¶ 17 Leave a comment on paragraph 17 0 Not incidentally: that joy was one reason among many that I found myself bereft when we had to move on two hours’ notice to remote instruction for the rest of the semester. But with the vaguest sense of what was about to happen, my students and I had just the day before used what turned out to be our last session in the classroom to discuss what we’d need to do if the unthinkable happened and we were unable to finish the semester in person. That tiny glimmer of foresight and the conversation it permitted didn’t make the transition easy, but it did make it easier; we’d talked through some options for our work together online, and they’d started thinking about what they’d need to do in order to complete a semester from off-campus.
¶ 18 Leave a comment on paragraph 18 2 All of which is to say that all of us can benefit from becoming more nimble, from using our knowledge and experience to shift directions and think about what the communities we’re working with need. But I want again to emphasize: nimble, not agile. My proposal for creating more flexible faculty positions should not be taken as an inroads into the further Uberizing of the profession, turning us all into on-demand content disseminators. And it is certainly not an argument for eliminating tenure, or the benefits of tenure — if anything, I want to make the strongest possible argument for ensuring that everyone working on campus has access to tenure’s most important benefits: job security, intellectual freedom, respect, and a living wage. That, however, requires those of us who currently have those benefits to loosen our exclusive grasp on them, to recognize the extent to which our ability to say no has made the working conditions for those without that luxury increasingly untenable, and to develop the flexibility required to make the institution sufficiently nimble that it no longer feels the draw of agility.
¶ 19 Leave a comment on paragraph 19 1 Doing so might enable our institutions to create more full-time, stable positions, knowing that as conditions change the folks inhabiting them will be able to adapt. This kind of nimbleness might also allow us to begin rethinking the categories of employment on campus in a deep way. There are areas of administrative responsibility that would benefit from having members of the research and teaching faculty able to devote time to them during periods when those other areas demand less attention. And there are folks in positions considered “staff” whose academic training has prepared them to — and whose work lives might be enriched if they could — teach occasionally. Key to this kind of nimbleness in job assignments, however, is a two-part recognition: first, all employees on campus are fundamental contributors to the academic mission of the institution, if in different ways, and second, none of those ways of contributing are more deserving of respect and reward than others. Our institutions can simultaneously become more nimble and more just in their hiring practices if (and, I believe, only if) they are willing to rethink the hierarchy among categories of employment from the ground up, ensuring that all jobs on campus are considered, with reason, to be “good” jobs. Stable, not precarious. Nimble, not agile.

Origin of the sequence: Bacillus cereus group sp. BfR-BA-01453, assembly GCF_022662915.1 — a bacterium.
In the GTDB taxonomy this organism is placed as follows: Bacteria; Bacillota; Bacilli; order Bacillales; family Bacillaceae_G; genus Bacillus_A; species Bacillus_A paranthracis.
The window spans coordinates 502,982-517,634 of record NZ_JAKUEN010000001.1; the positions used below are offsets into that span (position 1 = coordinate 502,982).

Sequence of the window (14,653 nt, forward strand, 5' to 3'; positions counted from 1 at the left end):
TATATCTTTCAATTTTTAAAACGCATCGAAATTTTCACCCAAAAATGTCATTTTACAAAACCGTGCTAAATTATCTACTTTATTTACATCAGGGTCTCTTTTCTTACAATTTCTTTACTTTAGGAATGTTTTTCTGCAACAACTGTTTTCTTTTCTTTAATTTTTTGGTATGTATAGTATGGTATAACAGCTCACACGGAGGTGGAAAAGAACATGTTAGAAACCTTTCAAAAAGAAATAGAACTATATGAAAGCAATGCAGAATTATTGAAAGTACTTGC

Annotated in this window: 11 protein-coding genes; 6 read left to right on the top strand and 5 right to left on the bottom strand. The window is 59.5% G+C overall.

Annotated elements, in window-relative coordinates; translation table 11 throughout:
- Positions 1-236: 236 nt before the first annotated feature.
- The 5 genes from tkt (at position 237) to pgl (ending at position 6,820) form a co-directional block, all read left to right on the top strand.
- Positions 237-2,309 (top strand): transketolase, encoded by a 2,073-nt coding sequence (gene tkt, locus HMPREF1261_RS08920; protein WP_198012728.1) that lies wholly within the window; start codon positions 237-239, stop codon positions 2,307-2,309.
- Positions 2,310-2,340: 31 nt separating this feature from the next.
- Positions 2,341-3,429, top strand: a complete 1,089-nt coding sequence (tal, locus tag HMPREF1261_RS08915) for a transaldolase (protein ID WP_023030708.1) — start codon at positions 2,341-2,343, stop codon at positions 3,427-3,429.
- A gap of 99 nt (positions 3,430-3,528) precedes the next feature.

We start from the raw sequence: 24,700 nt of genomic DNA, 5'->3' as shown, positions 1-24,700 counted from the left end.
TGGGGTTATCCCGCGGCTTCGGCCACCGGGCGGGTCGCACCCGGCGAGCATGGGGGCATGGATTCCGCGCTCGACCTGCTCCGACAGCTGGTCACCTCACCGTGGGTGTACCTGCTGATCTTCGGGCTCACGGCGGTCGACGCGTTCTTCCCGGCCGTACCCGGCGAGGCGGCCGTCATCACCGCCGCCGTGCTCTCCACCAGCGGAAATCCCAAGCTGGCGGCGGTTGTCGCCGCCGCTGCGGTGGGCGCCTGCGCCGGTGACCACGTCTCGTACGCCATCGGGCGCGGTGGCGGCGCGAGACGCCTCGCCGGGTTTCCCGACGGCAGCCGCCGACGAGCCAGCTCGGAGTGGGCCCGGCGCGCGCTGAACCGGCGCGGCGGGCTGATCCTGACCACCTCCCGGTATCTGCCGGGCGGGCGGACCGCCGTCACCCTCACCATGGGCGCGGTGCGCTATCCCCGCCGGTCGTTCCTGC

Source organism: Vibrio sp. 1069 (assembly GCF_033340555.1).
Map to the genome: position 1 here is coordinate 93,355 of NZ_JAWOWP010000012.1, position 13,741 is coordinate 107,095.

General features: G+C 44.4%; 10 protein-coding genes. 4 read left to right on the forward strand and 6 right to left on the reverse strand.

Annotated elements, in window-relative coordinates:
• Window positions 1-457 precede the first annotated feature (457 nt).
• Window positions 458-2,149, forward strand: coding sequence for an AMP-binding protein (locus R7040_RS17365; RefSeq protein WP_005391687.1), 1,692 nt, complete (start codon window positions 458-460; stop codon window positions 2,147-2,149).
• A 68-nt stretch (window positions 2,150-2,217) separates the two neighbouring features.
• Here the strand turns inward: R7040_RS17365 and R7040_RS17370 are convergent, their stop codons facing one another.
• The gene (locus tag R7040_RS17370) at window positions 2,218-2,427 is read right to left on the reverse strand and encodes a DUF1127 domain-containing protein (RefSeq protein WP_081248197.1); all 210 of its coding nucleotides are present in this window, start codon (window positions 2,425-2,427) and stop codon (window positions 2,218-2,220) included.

Questions for reflection and discussion:
- ¶ 20 Leave a comment on paragraph 20 0
- How might your campus reconsider the hierarchies between research faculty and teaching faculty? How might you similarly reconsider the hierarchies between faculty and staff?
- What structures — within human resources, within academic and administrative units — would need to change in order to allow for the creation of positions that value and reward nimbleness?
- What lessons from the Spring 2020 shift to remote instruction — its successes and its failures — should inform the ways we approach planning for future semesters? What lessons do we seem already to have forgotten?
- ¶ 21 Leave a comment on paragraph 21 0
- On the history of agile and its effects on work cultures, see Posner, “Agile and the Long Crisis of Software.” ↩
- Owens, Interview. ↩
- Vise and Kumar, “U-Va. Board Leaders Wanted President Teresa Sullivan to Make Cuts.” ↩
- Rice, “Anatomy of a Campus Coup.” ↩
- Vise and Kumar, “U-Va. Board Leaders Wanted President Teresa Sullivan to Make Cuts.” ↩
- On that corporate hubris, see Taplin, Move Fast and Break Things; on public values, see Bozeman and Crow, Public Values Leadership: Striving to Achieve Democratic Ideals. ↩
- Warzel and Petersen, Out of Office, 19. ↩
- American Association of University Professors, “Data Snapshot.” ↩
- Nowviskie, “Design—and Sustain!—Resilient Systems.” ↩
- Miller, Interview. ↩
- “Nimble, Adj.”; “Agile, Adj.” ↩
- “Nimble, Adj., Adv., and n.” ↩
- We might even develop some new planning practices that could help reduce the need for such shifts. ↩
- On the changes needed in graduate programs, see Cassuto and Weisbuch, The New PhD; Rogers, Putting the Humanities PhD to Work. ↩